Like Water for Chocolate by Laura Esquirel

Subject: Culture
Type: Analytical Essay
Pages: 5
Word count: 1288
Topics: Book, Food, Mexican Culture
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Table of Contents

Introduction

Like water for chocolate is a structured book, that explores the cultural traditions and the value of recipes in preparing food and home remedies. The subtitles establish the role of food in the experiences and romantic moments recognized in the traditional world of México. Tita’s mother tells her from a young age that she will never be allowed to marry or have her own family, because of family traditions. Being the youngest daughter she has to dedicate her life to taking care of her mother until the mother dies. Believing she has no other choice, Tita resigns to a life of servitude to her mother. Tita learns about life in the kitchen with the guidance of the powerful food recipes at the beginning of every chapter. The novel is divided into various elements that charm up the image of several narratives based on the various events and family gatherings. The tale weaves into the fabric of the narrative some great recipes and home remedies offering substantial opportunities for cultural diversity. This paper will explore the cultural traditions and values of food and recipes in like water for chocolate. Furthermore, it will emphasis on how the recipes correspond to the themes and events of their respective chapters, and the role of food in maintaining important Mexican traditions.

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The novel is based on the story of two characters, Tita and Mama Elena her mother. The entire novel entails the struggle they endure in their fight against each other. Tita being the youngest has been forbidden by family traditions to marry and Mama Elena forces her to uphold this oppressive tradition. The protagonist of the story constantly pursues love and freedom while the antagonist stands as the chief opposition to this self-actualization. From the beginning this mother-daughter relationship faces difficult moments, as Tita is born prematurely after her father passes suddenly. Mama Elena fails to nurture and never forms any bond with Tita. Tita later develops a connection with food because it serves as an outlet to her emotions and the relationship gives her the power to nurture.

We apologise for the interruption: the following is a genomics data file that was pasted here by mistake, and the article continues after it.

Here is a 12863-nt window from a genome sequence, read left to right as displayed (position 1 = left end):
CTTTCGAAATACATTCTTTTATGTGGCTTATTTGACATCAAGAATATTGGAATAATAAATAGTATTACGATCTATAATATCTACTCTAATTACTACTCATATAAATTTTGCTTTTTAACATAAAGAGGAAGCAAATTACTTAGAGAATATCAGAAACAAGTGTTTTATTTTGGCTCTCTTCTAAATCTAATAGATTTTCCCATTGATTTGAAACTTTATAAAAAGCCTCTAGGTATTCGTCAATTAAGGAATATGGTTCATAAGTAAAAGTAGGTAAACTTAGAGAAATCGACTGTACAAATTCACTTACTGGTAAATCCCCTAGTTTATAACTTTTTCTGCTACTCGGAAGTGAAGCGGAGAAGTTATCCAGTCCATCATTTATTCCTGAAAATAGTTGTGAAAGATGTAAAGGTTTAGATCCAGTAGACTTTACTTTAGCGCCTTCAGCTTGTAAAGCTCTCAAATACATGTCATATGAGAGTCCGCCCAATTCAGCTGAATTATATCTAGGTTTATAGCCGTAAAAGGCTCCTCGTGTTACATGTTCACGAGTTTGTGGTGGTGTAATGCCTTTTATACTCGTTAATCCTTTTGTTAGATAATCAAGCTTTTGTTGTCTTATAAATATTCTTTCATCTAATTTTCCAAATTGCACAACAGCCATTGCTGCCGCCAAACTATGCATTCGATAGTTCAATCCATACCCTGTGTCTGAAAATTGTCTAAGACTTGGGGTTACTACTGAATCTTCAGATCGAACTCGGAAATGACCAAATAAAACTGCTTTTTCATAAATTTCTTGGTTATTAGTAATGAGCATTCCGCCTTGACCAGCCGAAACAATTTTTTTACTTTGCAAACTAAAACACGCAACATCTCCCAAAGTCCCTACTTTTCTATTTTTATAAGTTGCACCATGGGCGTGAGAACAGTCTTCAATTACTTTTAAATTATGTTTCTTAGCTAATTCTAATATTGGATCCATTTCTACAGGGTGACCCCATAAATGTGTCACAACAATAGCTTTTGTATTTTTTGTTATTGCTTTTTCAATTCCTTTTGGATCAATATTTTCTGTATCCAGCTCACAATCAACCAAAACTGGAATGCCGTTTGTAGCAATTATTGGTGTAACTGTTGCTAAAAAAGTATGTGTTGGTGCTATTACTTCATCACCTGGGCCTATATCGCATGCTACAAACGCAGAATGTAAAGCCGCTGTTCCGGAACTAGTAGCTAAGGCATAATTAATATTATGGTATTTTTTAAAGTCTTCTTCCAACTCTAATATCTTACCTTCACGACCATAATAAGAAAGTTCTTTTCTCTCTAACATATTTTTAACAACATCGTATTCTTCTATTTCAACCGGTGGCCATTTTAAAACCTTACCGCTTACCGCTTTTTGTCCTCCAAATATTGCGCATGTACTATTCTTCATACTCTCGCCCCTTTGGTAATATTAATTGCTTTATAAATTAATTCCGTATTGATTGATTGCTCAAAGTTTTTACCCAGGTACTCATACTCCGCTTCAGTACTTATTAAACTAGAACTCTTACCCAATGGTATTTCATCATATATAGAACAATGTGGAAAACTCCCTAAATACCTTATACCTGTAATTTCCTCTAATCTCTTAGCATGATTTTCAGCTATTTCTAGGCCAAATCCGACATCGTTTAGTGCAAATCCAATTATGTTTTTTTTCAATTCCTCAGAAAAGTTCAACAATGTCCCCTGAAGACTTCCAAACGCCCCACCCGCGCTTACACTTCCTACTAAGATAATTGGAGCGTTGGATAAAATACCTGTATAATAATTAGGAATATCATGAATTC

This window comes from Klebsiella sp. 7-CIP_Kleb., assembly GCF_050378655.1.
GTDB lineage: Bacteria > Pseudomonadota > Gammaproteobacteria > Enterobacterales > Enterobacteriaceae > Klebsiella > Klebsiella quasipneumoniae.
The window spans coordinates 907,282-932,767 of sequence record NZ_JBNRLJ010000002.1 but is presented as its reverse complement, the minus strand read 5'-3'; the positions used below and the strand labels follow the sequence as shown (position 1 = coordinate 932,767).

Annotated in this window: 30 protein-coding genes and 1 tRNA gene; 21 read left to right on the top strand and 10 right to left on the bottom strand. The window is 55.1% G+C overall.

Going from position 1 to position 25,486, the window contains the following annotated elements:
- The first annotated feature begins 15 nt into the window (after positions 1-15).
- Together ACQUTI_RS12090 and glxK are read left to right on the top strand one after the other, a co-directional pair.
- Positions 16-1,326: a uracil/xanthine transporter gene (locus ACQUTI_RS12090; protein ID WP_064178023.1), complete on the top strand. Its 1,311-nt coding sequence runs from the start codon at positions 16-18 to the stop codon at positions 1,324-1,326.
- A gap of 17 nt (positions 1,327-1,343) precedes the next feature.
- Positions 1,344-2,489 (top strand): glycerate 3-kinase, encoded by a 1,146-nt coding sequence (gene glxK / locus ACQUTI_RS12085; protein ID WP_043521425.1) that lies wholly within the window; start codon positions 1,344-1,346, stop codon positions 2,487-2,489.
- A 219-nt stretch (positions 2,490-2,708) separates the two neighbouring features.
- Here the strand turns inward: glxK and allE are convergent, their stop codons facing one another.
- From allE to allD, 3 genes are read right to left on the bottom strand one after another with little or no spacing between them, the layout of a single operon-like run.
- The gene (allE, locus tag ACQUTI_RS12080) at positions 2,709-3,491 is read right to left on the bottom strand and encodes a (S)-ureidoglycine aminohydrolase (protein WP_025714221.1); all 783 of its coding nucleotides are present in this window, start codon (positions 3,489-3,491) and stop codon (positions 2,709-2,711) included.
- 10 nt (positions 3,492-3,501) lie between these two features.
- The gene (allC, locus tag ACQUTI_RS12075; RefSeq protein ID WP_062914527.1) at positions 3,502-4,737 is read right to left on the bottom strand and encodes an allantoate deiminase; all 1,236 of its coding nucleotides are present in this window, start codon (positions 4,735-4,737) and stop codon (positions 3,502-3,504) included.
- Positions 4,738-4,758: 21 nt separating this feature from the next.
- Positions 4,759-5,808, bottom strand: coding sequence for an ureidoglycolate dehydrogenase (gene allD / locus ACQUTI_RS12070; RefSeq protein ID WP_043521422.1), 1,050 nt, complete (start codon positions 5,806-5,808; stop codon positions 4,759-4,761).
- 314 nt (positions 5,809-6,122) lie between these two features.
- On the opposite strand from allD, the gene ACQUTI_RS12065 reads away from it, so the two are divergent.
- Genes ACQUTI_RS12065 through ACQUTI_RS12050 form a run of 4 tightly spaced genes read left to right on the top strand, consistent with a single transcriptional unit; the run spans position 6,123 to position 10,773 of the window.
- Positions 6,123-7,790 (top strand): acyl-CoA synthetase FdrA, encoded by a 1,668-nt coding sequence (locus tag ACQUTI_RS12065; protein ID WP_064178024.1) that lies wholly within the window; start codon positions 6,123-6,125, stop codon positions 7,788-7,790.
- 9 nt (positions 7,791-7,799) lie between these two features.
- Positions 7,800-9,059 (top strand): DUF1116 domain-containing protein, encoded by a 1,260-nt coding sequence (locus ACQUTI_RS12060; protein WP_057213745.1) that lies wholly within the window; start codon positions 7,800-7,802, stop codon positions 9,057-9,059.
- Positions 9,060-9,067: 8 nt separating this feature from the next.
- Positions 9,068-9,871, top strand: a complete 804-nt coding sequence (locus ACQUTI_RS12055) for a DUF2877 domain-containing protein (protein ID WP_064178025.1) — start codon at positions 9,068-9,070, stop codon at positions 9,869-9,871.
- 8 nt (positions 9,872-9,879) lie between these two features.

Food serves as a medium of communication as it transmit emotion from one person to another. The principle of food is that it often causes physical and emotional unrest. Tita’s cultural status barely accords her an opportunity to express her emotions so she uses the food she prepares to express herself. For instance, the Guests at Rosaura’s wedding eat cake baked with Tita’s tears and fall sick. Likewise, Tita’s passion for Pedro leads her to prepare a passion filled dinner which compels Gertrudis to leave the ranch and join her. These two events suggest that emotions and food have mutually dependent force that assert passion, love and pain.

Esquivel’s novel illustrates the Mexican tradition grounded on food recipes. According to Larissa and Perez, (3) every group is distinctive in their cultural flavor, its mythology, its ritual and customs and its position within the social structure.

The author incorporates recipes into the novel so as to tell the culture of the story. However, the recipes are formulas, memories and traditions handed over to the next generation.

Each recipe at the beginning of the chapter tells a story of Tita’s life; the main character and who is mostly connects closely with food preparation. From the moment she was born we can see the close relationship with food which creates a vivid image of her connection to food throughout the book. “Tita made her entrance into this world, prematurely, right there on the kitchen table amid the smells of simmering noodle soup, thyme, bay leaves, and cilantro, steamed milk, garlic, and of course, onion.” (Esquivel,5).